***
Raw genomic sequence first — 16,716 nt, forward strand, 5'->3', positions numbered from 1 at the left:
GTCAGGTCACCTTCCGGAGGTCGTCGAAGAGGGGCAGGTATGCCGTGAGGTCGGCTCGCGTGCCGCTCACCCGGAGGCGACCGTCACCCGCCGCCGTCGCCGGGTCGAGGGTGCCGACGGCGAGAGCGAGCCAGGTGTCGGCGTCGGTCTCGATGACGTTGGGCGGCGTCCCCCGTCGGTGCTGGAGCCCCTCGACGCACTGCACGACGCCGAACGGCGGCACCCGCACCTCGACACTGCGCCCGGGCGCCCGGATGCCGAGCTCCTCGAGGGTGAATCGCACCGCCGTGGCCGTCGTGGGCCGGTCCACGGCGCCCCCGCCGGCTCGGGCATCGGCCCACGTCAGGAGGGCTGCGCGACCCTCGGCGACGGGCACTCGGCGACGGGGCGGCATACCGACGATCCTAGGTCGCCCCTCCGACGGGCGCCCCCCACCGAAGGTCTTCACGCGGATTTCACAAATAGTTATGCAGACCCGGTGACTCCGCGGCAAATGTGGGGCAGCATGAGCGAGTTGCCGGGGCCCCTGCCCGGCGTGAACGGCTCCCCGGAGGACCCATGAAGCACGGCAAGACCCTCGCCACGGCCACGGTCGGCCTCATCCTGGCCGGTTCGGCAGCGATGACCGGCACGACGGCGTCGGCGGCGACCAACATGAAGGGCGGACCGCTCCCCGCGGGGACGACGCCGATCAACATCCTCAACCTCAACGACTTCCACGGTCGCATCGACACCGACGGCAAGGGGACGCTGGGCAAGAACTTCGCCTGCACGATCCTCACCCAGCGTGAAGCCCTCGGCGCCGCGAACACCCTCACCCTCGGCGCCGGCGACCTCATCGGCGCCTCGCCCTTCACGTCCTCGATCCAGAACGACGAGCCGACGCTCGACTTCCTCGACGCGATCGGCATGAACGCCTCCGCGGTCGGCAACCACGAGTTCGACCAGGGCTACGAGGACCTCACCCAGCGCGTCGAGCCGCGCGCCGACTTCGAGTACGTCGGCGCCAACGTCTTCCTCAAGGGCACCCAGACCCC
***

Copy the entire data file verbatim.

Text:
Raw genomic sequence first — 16,716 nt, forward strand, 5'->3', positions numbered from 1 at the left:
GTCAGGTCACCTTCCGGAGGTCGTCGAAGAGGGGCAGGTATGCCGTGAGGTCGGCTCGCGTGCCGCTCACCCGGAGGCGACCGTCACCCGCCGCCGTCGCCGGGTCGAGGGTGCCGACGGCGAGAGCGAGCCAGGTGTCGGCGTCGGTCTCGATGACGTTGGGCGGCGTCCCCCGTCGGTGCTGGAGCCCCTCGACGCACTGCACGACGCCGAACGGCGGCACCCGCACCTCGACACTGCGCCCGGGCGCCCGGATGCCGAGCTCCTCGAGGGTGAATCGCACCGCCGTGGCCGTCGTGGGCCGGTCCACGGCGCCCCCGCCGGCTCGGGCATCGGCCCACGTCAGGAGGGCTGCGCGACCCTCGGCGACGGGCACTCGGCGACGGGGCGGCATACCGACGATCCTAGGTCGCCCCTCCGACGGGCGCCCCCCACCGAAGGTCTTCACGCGGATTTCACAAATAGTTATGCAGACCCGGTGACTCCGCGGCAAATGTGGGGCAGCATGAGCGAGTTGCCGGGGCCCCTGCCCGGCGTGAACGGCTCCCCGGAGGACCCATGAAGCACGGCAAGACCCTCGCCACGGCCACGGTCGGCCTCATCCTGGCCGGTTCGGCAGCGATGACCGGCACGACGGCGTCGGCGGCGACCAACATGAAGGGCGGACCGCTCCCCGCGGGGACGACGCCGATCAACATCCTCAACCTCAACGACTTCCACGGTCGCATCGACACCGACGGCAAGGGGACGCTGGGCAAGAACTTCGCCTGCACGATCCTCACCCAGCGTGAAGCCCTCGGCGCCGCGAACACCCTCACCCTCGGCGCCGGCGACCTCATCGGCGCCTCGCCCTTCACGTCCTCGATCCAGAACGACGAGCCGACGCTCGACTTCCTCGACGCGATCGGCATGAACGCCTCCGCGGTCGGCAACCACGAGTTCGACCAGGGCTACGAGGACCTCACCCAGCGCGTCGAGCCGCGCGCCGACTTCGAGTACGTCGGCGCCAACGTCTTCCTCAAGGGCACCCAGACCCC